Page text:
The witches of the Three Songbirds Corner inn were a well known bunch. They were always ready with a spell or tincture for whatever happened to ail you, be it illness or ill fortune, and while witchcraft was technically illegal, none of the locals breathed a word about it.
Amelie specialized in warding charms. Everyone knew that if they were worried about an event, or thought there was bad energy around them, they could go to her. No two charms were exactly the same. Sometimes it would be a small glass jar filled with semi-precious stones, and sometimes it would be a sigil written hastily on a scrap of homemade paper. Moonlight was one of her favourite methods of charging the charms she handed out.
Lucia was a master at making ointments. Half the people in town didn’t even bother going to the doctor anymore for their complaints because Lucia could take one look at their symptoms and have something ready for them within the hour. “Take this three times a day, with your meals if you prefer,” they would tell their customers. Whatever problems they had would vanish within the week, usually, if not sooner.
Coren was very good with ghosts. No one quite knew why, but he had a way of speaking with them, and it was well known that he could simply walk up to a building and be able to tell you whether or not it was haunted. Some folks said he had one of his own following him around.
The three of them lived happily together, running their inn, caring for the townsfolk and sometimes even the people just passing through. It was a fairly quiet life, but it was a good one. Amelie and Lucia would go out to the woods in the afternoon to collect wild-growing herbs and mushrooms, and then Amelie would go again in the evening with Coren to trade with the fae and collect plants charged by moonlight.
It was during one of those evening outings that Amelie noticed that something felt different about the forest. It had an eerie chill to it that certainly wasn’t the wind. She hugged the iron nails in her coat pocket for comfort and looked to Coren. His face was stern, looking straight ahead as he watched around them for signs of danger.
“Do you feel it too, Coren?”
“Yes. Prepare tonight’s offerings. I’ll ask the fae if they know anything.”
Amelie nodded and did as she was asked, taking stock of what they had to give in a small burlap bag and setting out a small hand mirror and a slice of honey cake. She stepped back. Coren was better at dealing with the fae, Amelie herself knowing full well that she was easy fae-bait.
Usually they would find a small fairy or another of the lesser fae when they came to the circle of mushrooms. This time, it was something greater. A growing shadow rose up from the ground to tower over the both of them, wearing a bleached white mask and gloves, and a robe that seemed to absorb all the light around it. It was the most beautiful and the most terrifying thing Amelie had ever seen.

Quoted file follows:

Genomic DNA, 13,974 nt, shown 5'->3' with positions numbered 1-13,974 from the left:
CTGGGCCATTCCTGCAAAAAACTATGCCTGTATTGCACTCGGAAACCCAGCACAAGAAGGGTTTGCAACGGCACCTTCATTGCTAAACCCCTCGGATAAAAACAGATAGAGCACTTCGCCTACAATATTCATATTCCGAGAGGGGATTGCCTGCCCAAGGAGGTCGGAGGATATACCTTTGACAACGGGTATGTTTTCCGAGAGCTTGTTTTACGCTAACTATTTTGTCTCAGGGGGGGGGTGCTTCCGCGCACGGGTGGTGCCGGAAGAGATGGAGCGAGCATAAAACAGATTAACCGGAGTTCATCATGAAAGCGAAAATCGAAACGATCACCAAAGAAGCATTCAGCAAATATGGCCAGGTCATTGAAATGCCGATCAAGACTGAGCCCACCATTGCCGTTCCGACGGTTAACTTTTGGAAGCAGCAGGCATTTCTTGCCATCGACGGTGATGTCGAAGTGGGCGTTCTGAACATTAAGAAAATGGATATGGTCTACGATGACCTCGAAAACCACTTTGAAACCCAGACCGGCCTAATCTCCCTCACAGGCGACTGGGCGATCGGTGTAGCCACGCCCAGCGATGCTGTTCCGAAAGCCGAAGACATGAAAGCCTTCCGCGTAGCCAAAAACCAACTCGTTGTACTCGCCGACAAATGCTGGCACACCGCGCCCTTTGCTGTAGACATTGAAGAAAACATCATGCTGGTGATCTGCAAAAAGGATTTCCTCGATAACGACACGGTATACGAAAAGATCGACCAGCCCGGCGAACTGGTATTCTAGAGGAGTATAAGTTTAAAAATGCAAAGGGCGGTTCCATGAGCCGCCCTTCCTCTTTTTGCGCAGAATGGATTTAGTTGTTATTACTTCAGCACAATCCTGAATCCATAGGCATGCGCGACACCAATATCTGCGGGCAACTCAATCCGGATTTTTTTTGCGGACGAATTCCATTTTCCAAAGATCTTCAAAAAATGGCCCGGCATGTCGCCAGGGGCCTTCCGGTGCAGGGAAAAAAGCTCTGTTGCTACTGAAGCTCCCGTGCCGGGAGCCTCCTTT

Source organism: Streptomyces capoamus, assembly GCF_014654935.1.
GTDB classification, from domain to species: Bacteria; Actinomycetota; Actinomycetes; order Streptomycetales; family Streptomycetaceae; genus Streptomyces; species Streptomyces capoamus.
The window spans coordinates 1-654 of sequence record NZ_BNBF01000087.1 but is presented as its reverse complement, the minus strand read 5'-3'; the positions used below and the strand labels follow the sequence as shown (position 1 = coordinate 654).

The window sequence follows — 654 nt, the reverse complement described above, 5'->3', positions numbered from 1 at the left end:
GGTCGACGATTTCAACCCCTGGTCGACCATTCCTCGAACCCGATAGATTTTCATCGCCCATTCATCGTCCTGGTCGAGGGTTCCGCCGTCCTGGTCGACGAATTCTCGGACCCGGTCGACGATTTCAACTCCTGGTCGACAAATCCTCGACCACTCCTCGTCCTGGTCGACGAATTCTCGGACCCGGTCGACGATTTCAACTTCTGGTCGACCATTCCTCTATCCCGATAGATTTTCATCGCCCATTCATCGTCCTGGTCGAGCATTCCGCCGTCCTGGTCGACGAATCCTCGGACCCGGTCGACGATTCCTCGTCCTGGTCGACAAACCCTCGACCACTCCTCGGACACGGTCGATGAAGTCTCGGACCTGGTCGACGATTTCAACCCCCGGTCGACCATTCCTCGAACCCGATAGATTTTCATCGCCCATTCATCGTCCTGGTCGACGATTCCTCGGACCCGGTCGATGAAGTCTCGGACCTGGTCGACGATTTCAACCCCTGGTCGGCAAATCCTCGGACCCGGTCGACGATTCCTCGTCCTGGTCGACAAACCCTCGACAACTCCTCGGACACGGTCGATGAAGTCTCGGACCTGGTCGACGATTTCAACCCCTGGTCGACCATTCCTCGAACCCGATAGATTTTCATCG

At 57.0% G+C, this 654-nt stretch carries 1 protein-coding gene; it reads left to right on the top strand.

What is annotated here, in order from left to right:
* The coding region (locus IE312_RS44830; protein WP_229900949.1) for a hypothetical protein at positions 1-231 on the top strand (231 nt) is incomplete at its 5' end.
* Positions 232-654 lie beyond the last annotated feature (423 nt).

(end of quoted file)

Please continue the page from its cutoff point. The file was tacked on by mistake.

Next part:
“You call us at a dangerous time, humans.” The figure spoke with a voice that never seemed to emanate from itself. It was layered, constantly shifting pitch. One moment it sounded like a venerable man, and the next it sounded like a young girl.
“We call you as we do every night,” Coren replied after a moment’s hesitation. “We wish to know why the forest feels uneasy.”
The figure turned its head, as if regarding the two humans before it, but its face did not change. “Surely ones such as yourselves should be able to divine such answers on your own. What have you to offer for wasting my time?”
Amelie stepped forward then, offering a small vial filled with a bright copper-coloured substance. “Red from the hair of a traveler.”
The being reached long, elegant fingers to pluck the vial from Amelie’s hand and regarded it. “A very rare colour. Very well, you have earned your answer. The land is changing, locking away its magic. Humans have declared a war on our ‘heathen’ kind, and so we shall fade into obscurity.”
“And what will become of us witches?” Amelie asked, stepping forward again. Coren flinched at her sudden demand, and she realized too late that she might have been rude.
The figure looked down at her with a disdainful gaze. “You do not have enough to give for such an answer, and you would do well to learn your place, human.”
Amelie shrank, biting back an apology.
“Your offering, however, is enough to afford you this as well. Leave while you still can. Loyalty is easily forgotten in the face of oppression.”
Coren and Amelie both bowed to the figure, neither being surprised that it was gone when they looked up again. They shared a glance, then turned and ran out of the forest as fast as their legs would carry them.
Lucia could tell something was wrong when they arrived back at the inn. They said nothing, and instead ran up to the attic to fetch their luggage while Amelie and Coren rushed to close the inn.
When morning came, everything changed.